The Courier News from Blytheville, Arkansas on January 25, 1956 · Page 9
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The Courier News from Blytheville, Arkansas · Page 9

Blytheville, Arkansas
Issue Date:
Wednesday, January 25, 1956
Page 9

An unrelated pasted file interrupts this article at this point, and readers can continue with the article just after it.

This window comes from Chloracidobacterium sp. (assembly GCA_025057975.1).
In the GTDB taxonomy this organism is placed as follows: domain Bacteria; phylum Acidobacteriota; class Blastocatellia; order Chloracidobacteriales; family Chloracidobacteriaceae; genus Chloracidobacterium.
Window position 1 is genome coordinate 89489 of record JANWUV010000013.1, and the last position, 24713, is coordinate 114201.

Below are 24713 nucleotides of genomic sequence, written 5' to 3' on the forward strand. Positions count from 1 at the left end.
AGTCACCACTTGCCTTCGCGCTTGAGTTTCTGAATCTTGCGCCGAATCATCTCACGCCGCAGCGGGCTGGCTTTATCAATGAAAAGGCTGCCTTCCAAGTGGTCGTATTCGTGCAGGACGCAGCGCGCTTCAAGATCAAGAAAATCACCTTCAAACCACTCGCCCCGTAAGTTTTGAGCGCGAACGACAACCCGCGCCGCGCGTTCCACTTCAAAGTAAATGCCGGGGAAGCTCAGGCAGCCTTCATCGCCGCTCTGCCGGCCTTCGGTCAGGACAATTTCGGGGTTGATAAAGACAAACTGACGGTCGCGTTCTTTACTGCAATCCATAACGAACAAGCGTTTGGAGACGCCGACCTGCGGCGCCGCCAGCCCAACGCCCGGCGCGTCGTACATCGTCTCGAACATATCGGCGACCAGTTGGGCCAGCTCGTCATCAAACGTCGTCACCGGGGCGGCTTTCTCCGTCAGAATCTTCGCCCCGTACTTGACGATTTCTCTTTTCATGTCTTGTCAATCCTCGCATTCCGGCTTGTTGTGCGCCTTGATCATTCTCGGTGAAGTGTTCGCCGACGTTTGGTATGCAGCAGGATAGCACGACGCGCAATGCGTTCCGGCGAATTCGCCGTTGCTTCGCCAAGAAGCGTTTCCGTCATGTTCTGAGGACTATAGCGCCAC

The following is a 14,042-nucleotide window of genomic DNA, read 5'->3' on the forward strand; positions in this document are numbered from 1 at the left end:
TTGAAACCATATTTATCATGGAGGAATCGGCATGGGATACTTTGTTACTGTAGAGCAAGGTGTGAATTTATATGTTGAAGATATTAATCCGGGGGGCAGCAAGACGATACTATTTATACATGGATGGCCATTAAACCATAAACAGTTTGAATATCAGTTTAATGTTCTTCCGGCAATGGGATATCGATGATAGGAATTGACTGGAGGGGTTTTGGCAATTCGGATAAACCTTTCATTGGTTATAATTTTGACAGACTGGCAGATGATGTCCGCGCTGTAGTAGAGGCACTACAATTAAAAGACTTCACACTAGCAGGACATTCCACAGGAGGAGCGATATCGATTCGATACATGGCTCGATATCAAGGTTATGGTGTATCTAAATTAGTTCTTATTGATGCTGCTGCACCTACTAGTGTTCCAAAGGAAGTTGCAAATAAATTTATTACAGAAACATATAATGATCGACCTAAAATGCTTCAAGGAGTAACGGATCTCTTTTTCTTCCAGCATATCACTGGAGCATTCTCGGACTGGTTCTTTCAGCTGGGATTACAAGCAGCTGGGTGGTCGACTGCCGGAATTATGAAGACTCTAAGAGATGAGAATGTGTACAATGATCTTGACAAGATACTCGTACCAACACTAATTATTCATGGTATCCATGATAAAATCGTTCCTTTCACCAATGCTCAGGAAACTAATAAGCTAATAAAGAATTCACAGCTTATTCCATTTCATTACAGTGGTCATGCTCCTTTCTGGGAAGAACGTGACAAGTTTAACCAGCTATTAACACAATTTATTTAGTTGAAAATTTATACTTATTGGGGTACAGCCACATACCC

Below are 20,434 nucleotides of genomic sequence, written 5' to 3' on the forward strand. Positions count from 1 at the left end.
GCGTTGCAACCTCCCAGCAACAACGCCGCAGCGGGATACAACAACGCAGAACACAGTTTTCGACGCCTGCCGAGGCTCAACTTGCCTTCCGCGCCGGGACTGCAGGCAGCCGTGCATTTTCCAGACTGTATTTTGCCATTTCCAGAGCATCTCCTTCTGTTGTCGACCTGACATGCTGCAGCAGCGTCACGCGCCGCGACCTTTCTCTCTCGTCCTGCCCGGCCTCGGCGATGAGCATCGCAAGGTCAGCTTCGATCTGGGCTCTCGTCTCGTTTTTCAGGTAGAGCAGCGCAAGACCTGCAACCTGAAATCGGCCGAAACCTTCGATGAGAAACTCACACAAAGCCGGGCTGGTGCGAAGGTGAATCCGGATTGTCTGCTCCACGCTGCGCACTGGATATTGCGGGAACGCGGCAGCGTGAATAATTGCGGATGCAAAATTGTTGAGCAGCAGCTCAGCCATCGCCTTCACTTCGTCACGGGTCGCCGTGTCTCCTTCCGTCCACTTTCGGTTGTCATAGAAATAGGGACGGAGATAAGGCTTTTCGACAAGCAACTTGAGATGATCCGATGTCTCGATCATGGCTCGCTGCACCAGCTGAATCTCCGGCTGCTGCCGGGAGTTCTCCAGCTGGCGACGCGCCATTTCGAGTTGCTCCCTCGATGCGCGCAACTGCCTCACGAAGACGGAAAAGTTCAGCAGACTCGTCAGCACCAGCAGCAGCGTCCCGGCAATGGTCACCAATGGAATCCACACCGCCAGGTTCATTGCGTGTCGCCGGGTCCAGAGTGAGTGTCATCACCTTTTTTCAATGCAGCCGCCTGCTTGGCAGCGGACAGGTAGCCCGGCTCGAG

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.WEDNESDAY, JANUARY 25, 195S BLYTHEV1LLB (ARK.) COURIER NEWS PACK NINI ouner NewsMagazine High School Presents Hit Play '.Herat y - Guidepost NB£ Has Spectacular Holiday Fever Glj Young Colonna By DICK KLEINER NBC-TV has the holiday fever. They^re working on plans for a series of regular-speeteetrtersrUased on the major holidays. There'd be a Christmas show, an Easter show, a Thanksgiving show — and on down almost to Arbor Day. Each would be televised on the exact holiday, with songs and dramatizations telling the story of the occasion. No date set for the first one. This may be Goucho Marx 1 last year with "You Bet Your Life." His contract Is up at the end at the current season and Oroucho says he's tired of the grind. He wants to rest on his well-heeled laurel«, do an occasional guest spot and otherwise, just relax. * * * A FEW FAST FACTS: Robert Q. Lewis signed Hermione Gingold for a series of guest spots on his daily CBS-TV show. . . Lena Home leaves for England in April for a six-month stay. While there, she'll try out a TV idea — if the English like it, she'll bring it over here later. CBS-TV has definitely decided that spectaculars are here to stay. Instead of this season's one a month, next year there'll be twice as many. . . . NBC-TV will colorcast "The Boy Friend" when that happy musical concludes its present road tour . . . Eddie Cantor and Eddie Fisher will double up and do a pair of spectaculars together In 'M. Eddie C. discovered Eddie P., remember. • * • After listening to Jerry Colonna sing, one might jump to the conclusion that the new ringmaster of ABC-TV's "Super Circus" puts a great strain on his voice. Jerry says 'taint so. "I used to be a trombonist," he says, with a wiggle of his mustache. "And I learned how to breathe correctly. I breathe from down here." And he pointed down somewhere south of the mustache, which is a good place to breathe from. H you've been watchlnr "Super Circus" lately, maybe you've detected > llight change In format. This is since the show moved from Chicago to New York. "We figure that it's the people at home that count," Jerry says. ••In Chicago, they'd play to the audience in the studio — use acts that were big and bold. Now we're playing to ttie home -audience. And we use some acts - like one we had with a duck - that the studio audience can't see. But the folks at home like it better, we think." There is also at least one Colonna song per show. This, everybody like*. • • • Also-raw: Don't lire .p. L»«wt Ios« to make good In a large WIT ta Robert Hoansevtlle. Once upon a try-out he failed to make th« Metropolitan Opera Aiiiitlon. of the Air. Later, he WM f<xA •Bough to m»k. the Me*. And now he hu a- Jat part In the coming moTta wsJwi of "Caromel." • • • Gig Young k officially oalled "host" on the "Warner Bros. Pre- •ents" TV show. Beside* introducing the drama of the day, he MCs th. "Behind th. Cameras" portion, in which Warners plugs their movies via a kwr-or five-minute segment including some interviews, backstage scene* and film clips. "If. very time-consuming work," Gig .ay.. "1 haven't had time to do »r acting on my own. I don't work every day, but I never toow when I may have Jo work. They'll cull me today to work tomorrow. "But If, in my contact that I can do some outside acting, and I ,ure am going to do some. I have a two-year contract, and after my two y«™ arfup I'm coming back to New York. I Uk. it her^ 1lite Hollywood, too, but what I want to do te another Broadway-snow and lust go to Hollywood tor a picture once in a while." He'H be very welcome, especially witti the girta. . . • HICK'S QUICKIE: Jotany Carion'a explanation ot how he got .tartod in TV: "CBS decided *• have a Johnny Canon Show, and I wai available." Exciting Drama Of a River And Its People THE COLUMBIA. By Stewart H. Holbrook. Rinehart. north, south, east and west in its winding course, opening up to form lakes and narrowing for gorges, the Columbia rises in British Columbia but empties into the Pacific the line and Oregon. between Washington Capt. Robert Gray in his ship the Columbia entered its mouth in 1792, and named it; David Thompson saw its headwaters in 1807. So they had it bracketed. Lewis and Clark saw it in 1805. The rambunctious river provided hardships aplenty. Astor and John McLoughlin were rival traders, as Hill and Harriman would be rival railroaders, with pitched battles Sought by their brawling labor. The Whitman massacre would be followed by the Cayuse war. Peter Verlgin, leader of the Dukhobors was blown sky-high by a suitcase- ful of dynamite. The region had. its bandit, Harry Tracy. Old Port Ste vens, was the target for the shells of a Japanese submarine. Douglas firs, so tall, they said that It took two men and a boy to see to the top of them, brought in lumber companies; steamboats inaugurated the transportation business. Bonneville and Grand Coulee provided power, and fed water to arched land. The river isn't what t used to be, says Holbrook, but on the other hand it never used to be what it is. With a subject like this, one of thi author's problems Is to string ogether hundreds of paragraphs and make them read like one book, instead of like Just hundreds of eparate paragraphs. Holbrook has succeeded. Fiftieth book, in the Eiv- t series, this is one of the very jest. People, place, drama and col- >r are thrown together excitingly. W. a. Rogers. "Time Out for Ginger' To Be Presented Here Thursday and Friday Blytheville High School will be one of the first high schools in Arkansas to present the stage play "Time Out for Ginger " when the Masque and Gavel Society brings its production to the high school auditorium on the nights of January 26 and 27. The play is currently being produced on more stages across the country than any other, at an average of about 15 times every day. A farce, written by Ronald Alexander, it played.over a year on Broadway with Melvin Douglas In the lead role. d- Gavel's production will be directed by T. B. Rowletts, Jr., and will feature Davis Cobb who portrays Howard Carol, "Ginger's" chief .character. In the play, Howard bites off a bit more than he can digest when he e iv es a talk at a high school assembly on such things as manners, the equality of men and women, and about the importance of man's not being forced into something he doesn't want to do. His words are promptly blown out of proportion. A graphic example: his 16-year-old daughter Ginger (Sudie Abbott) proves Ws words concerning equality by trying out for, and making, the football team. The two rise to national fame and local disgrace immediately. "Time Out Jor Ginger" features an excellent supporting cast: Kay Henderson, .Dennis Lundstedt, Tom Snow, Barbara Dunlap, Nan Miller, Don Coleman, Elizabeth Brister and Leslie Borowsky. Curtain time, both nights, will be 7:30. Tickets can be purchased at the box office. Book Men Issue Wmtertrmmt fMf *'«r Edward G. Robinson, holds beautiful Joanne Dru hostage »t gun point in Warner Bros.' "Hell on Frisco Bay." CinemaScope. Both star. Texas Criticism AUSTIN, Tex. OB-Slgn displayed alor* with some modern art In the Drlskill hotel w*» headed: Helpful hints for maintaining normal blood pressure while-viewing contemporary »rt. Itoad Courier Mm OtaMIM Ml Jail. Bi-Monthly Censorship' OFF THE BOOK BEAT—A "Censorship Bulletin" has just been issued by the American Book Pub- ishers Council. This institutes a se- ies of bi-monthly bulletins planned by the council, which is the pub- bhera trade association, to replace he irregular report* released in the >a»t on this problem. The council believes in the freedom to read though this freedom may be used, "wisely or foolishly. It opposes public or private attempts o limit this freedom. And it says ht bulletin's function i» not to advocate a point of view, but to report the news. This first leaflet lists numberous examples of interference with the •freedom to read" and several blows rtruck in its defense. Several state effislatures passed censorship bills; ihey were designed to curb delinquency but were of "questionable constitutionality." The Post Office continued to withhold Pravda and I«ve»Ua and other "foreign propaganda" material from the general Oklahoma Speeders Trapped— By Flying Highway Patrolman OKLAHOMA CITY (AP) — An out-of-state motorist stopped for .peeding shook his head and told the Oklahoma Highway Patrol rooper: '"you don't give us a chance. If rou're not watching on the ground, 'ou're on us from the air." The trooper smiled, continued to write out a traffic citation and an ilrplane droned overhead. The patrol has found drivers, conscious that an ariplane might >e checking their jspeed, are slow- ng down. Oklahoma is one of the first to use a plane for checking traffic and Lt. Art Hamilton of the patrol has pioneered in the art of traffic control from the ari. During a normal year he averages about 1,000 hours flying over busy Oklahoma highways to help public. The council said: "The most widely-used list of 'objectionable books is still the monthly guide prepared by the National Organization of Decent Literature—prepared on the basis of evaluations supplied by members of the Arch-diocesan Council of Catholic Women in Chicago and distributed nationally to dioceses and parishes." On the other hand, the counct cites two investigations into censorship, both supported by Fund for the Republic grants. One probes motivations and techniques for the National Book Committee's Freedom to Bead Subcommittee, headed by Hunter College President George H. Shuster. The other.un- dertaken at the University of Pennsylvania Law School, studies Pos* Office rules about allegedly indeceni or obscene material and "foreign propaganda." W. O. Rogers Room Scrrict KALISPELL, Mont. I* - A S3 yeai'-old drunk transient rtumblec Into a home and ftll asleep in the living room. About a cm. Sherif Dlok Walah thought he heard t noise downrtalrs, Upon checking Walsh stumbled over the unwe come vUllor. The gue«t.wai quick ly shifted to the other side of th »i H c«> ........ —— ••• ~"':"~~ residence - the Flathead County each are about one-half aa larg Eyes Have It OOALLALA, Neb. I* — Counse for the defendant on trial for drunk driving sought to show his client suffered from poor eyesight. The defendant was asked to Iden tlfy, without his glasses, spectators In the second row. He couldn't, Thi attorney persisted, "Now I'll .ask you, can you see the lady at the back or the room? Can you see her at all?" The defendant, still without hi. glasses, squinted, peered, squinte' again and said he couldn't. No one else In the court room could either, since'all spectator In the room were men. The attorney put on sis glass* during the cross-examination. Great Bear largeit Inland and Oreat Slave Itkei In Canada a« Lake Michigan. Its Cold, Cold Art in Hot Arabia L»ver» taee danger together. Helen (Rossana Podesta) and Paris (Jack Sernas) are stars in Warner Bros.' "Helen of Troy." CinemaScope. WarnerColor^ ;ropers in patrol cars. It might seem like a difficult task trying to measure a car's speed from the air but Hamilton has developed a fool-proof method. The day before he goes up Hamilton arranges with a trooper to be ready on a stretch of highway. "You get so you can pretty well tell If they are going fast," he explained. "If I feel they are, I time them three times to give them the benefit of the doubt." His stop watch clocks the cars between section lines and a chart on the plane instrument panel shows tlie car's speed. Hamilton then radios to the unit on the ground and the car is stopped. They seldom contest the fad that they were speeding when they are told they were checked from an airplane," the trooper said. Hamilton also has participated in hundreds of manhunts. He has been responsible for the capture of three bank robbers 10 kidnappers more than 100 escaped prisoners and hundreds of car thieves. One time, a murder was located In a wheat field. Hamilton flew back arid forth across the field just above the grain heads Finally, the shaken fugitive ran out of the field and yelled at tro ipers on the ground: "Hey you guys, come and ge me before that crazy pilot kills me." Popular Platters Starting with this issue, the Cour- er News Magazine will publish a 1st of the most popular records sold each week, both locally and nationally . . . and the week's top tunes as requested on radio. Today's list includes Friday, Jan National 1—Memories Are Made of This— Dean Martin 2—Great Pretender—Platters 3—Sixteen Tons—Tennessee Ernie 4—Love Is A Many Splendored Thing—Don Cornell 5—It's Almost Tomorrow—Dream Weavers 6—Dungaree Doll—Eddie Fisher 7—Rock and Boll Waltz—Ka Starr 8—Love and Marriage — Frank Sinatra 9—Autumn Leaves — Boger Wil Harris 10-l<Jo On With The Wedding— INNOCENT LITTLE GINGER (Sudie Abbott) looks on while boy friend Tom (Tom Snow) socks football hero Eddie (Dennis Lundstedt). Howard Carol (Davis Cobb) who started Hie whole thing with a speech in assembly, looks calmly la anr other direction. (Courier Newi Photo) DHAHRAN, Saudi Arabia — (NEA) — In this oil-rich wasteland, nearly any art critic will Wipe his brow and tell you: "Menz is really better." Even Fred Menz agrees that he is better. After all, an oil company now pays him to be a sculptor. And well-to-do families are beginning to commission him to do statuary. Mem shrugs in the bright, hot sunlight and says: "People seem to like it." He does camels, sea lions, horns of plenty, birds in flight, ships, dogs, cats, rabbits, swans, candid holders, fish, flower baskets—anything. Usually, they're unveiled on Friday nig-ht banquet tables while hundreds of oil men and Saudi Arabians cheer. * * • Menz did not come to this desert to be an artist. He came as a chef for the Arabian American Oil Co. and stumbled into sculpture by mistake. Somebody had put in a call for statuary and there was nobody to do the job. So Fred Mera took off his apron and shut himself up in the kitchen's "chill-room with a 350-pound block and chisel. Three hours later he stood there amidst the salad and pudding and looked at his first work — a sea lion. •I wouldn't want to tell you it was art," he says, "but . . . there has to be the first time." / Today, Menz has passed out of his sea lion stage and into the full bloom of a matured artist with all of Saudi Arabia at his feet. He's still at work in the chill room" off the kitchen. And while It's not-a studio, it has been a good birthplace for magnificent art. If you ever get to Dhahran and you'd like to see the works of Fred Menz you'll have to look fast. He works only with ice. And a frozen statue—no matter how beautiful—doesn't stand much chance in the'115-degree temperature here. CURRENT Best Sellers FICTION MAJUOME MORNINGSTAE, Herman Wouk. ANDERSONVnAE, MacKinlay Kantor. CASH McCAtL, Cameron Hawley AUNTIE MAME, Patrick Den- TI1E TONTINE, Thomas B. Costain. Pattl Page Local 1—Great Pretender—Platters 3—Tutti Pruiti—Little Richard 3—Witchcraft—Spiders 4—Rock and Roll Waltz — Kay Starr. 5—Band of Gold—Don Cherry 6—Memories Are Made of This— Dean Martin 7—See You Later Alligator—Bill Haley 8—-Burn That Candle -Bill Haley 9—Lisbon Antigua—Nelson Eiddlc 10—Dungaree Doll—Eddie Fisher Radio 1—Great Pretender—Platters 2—See.You Later Alligator—Bill Haley 3—Lisbonn Antigua—Nelson Rid die 4—Rock and Roll Waltz — Kay NONFICTION Anne GIFT FROM THE SEA, Morrow Lindbergh. INSIDE AFRICA, John THE EDGE OF THE SEA, Ra- Gun- OF Norman POSITIVE Vincent THINKNG. P< A C NIGHT TO REMEMBER, Walter Lord. Starr 5— Speedo— Cadillacs 6— Memories Are Made of This— Dean Martin 7—Witchcraft— Spiders 8-Well Now, Dig This— Jodimars 9— Band of Gold— Don Cherry 10— Burn That Candle— Bill Haley __ _ Tied to Resignation BUENOS AIRES HI — A man who wore a red necktie after Eva Peron died was forced to resign from his Job, an Investigating committee has been told. Antonio Carcamo, ex-president of the Bank of Santa Pe Province, admitted h« "put pressure" on Vinancio ValllrUin, manager of the Bellncue bank branch, because Valllrlaln wore a red tie after July 39, 1953. For weeks after Ev» Peron died citizens were exhorted to wear black ties In mourning. Centrally Located For Easy Shopping SbortL Cot, Kevlot T t oLenel Remodeled HI-WAY DRUG rrraih HoMer. Re(. Pharmaclrt 4 M|T. Cliarlei Brogdon, owner Main «t Division ph()l " : ' 2019 Violinist Jack Benny at Carnegie HOLLYWOOD (AP) — A fellow who claims to be 39 and has been a violinist 47 years reports now that he will play with the New York Symphony Orchestra in Carnegie Hall on Oct. 2. The man, of course, is comedian Jack Benny who stopped count- Ing his age when he approached 40. He said yesterday that his New York appearance will be under the baton of Alfred Wallenstein and added: "I shall fry to sound like I'm good enough to play with the symphony even though everyone in the audience knows I'm not." Despite the way he murders "Love in Bloom" in public, Benny has been a violinist since 1909 when his father gave him the Instrument he still uses. Benny said his appearance was part of the "Save Carnegie Hall" program. - •A real estate firm owns the 65-year-old auditorium and has been negotiating to sell it to a firm that wants to put up a commercial building. A group of well-known artists formed a committee to "Save Carnegie Hall" with singer Lawrence Tilibett as chairman. They hop* lo raise enough money to buy it and maintain its traditions. Fred Menz PICKARD'S GROCERY & MARKET • Fresh Fruit & Produce • Fresh Dressed Poultry » The Finest in Beef, Veal, Lamb & Pork Nationally Advertised & Fancy Groceries 2-2043 Call In We Deliver Come In 1044 Chick WE RENT • HOSPITAL BEDS . . . BABY BEDS • ROLLAWAY BEDS • USED REFRIGERATORS • USED WASHERS WADE FURNITURE CO. 112 W. PhMMl-MM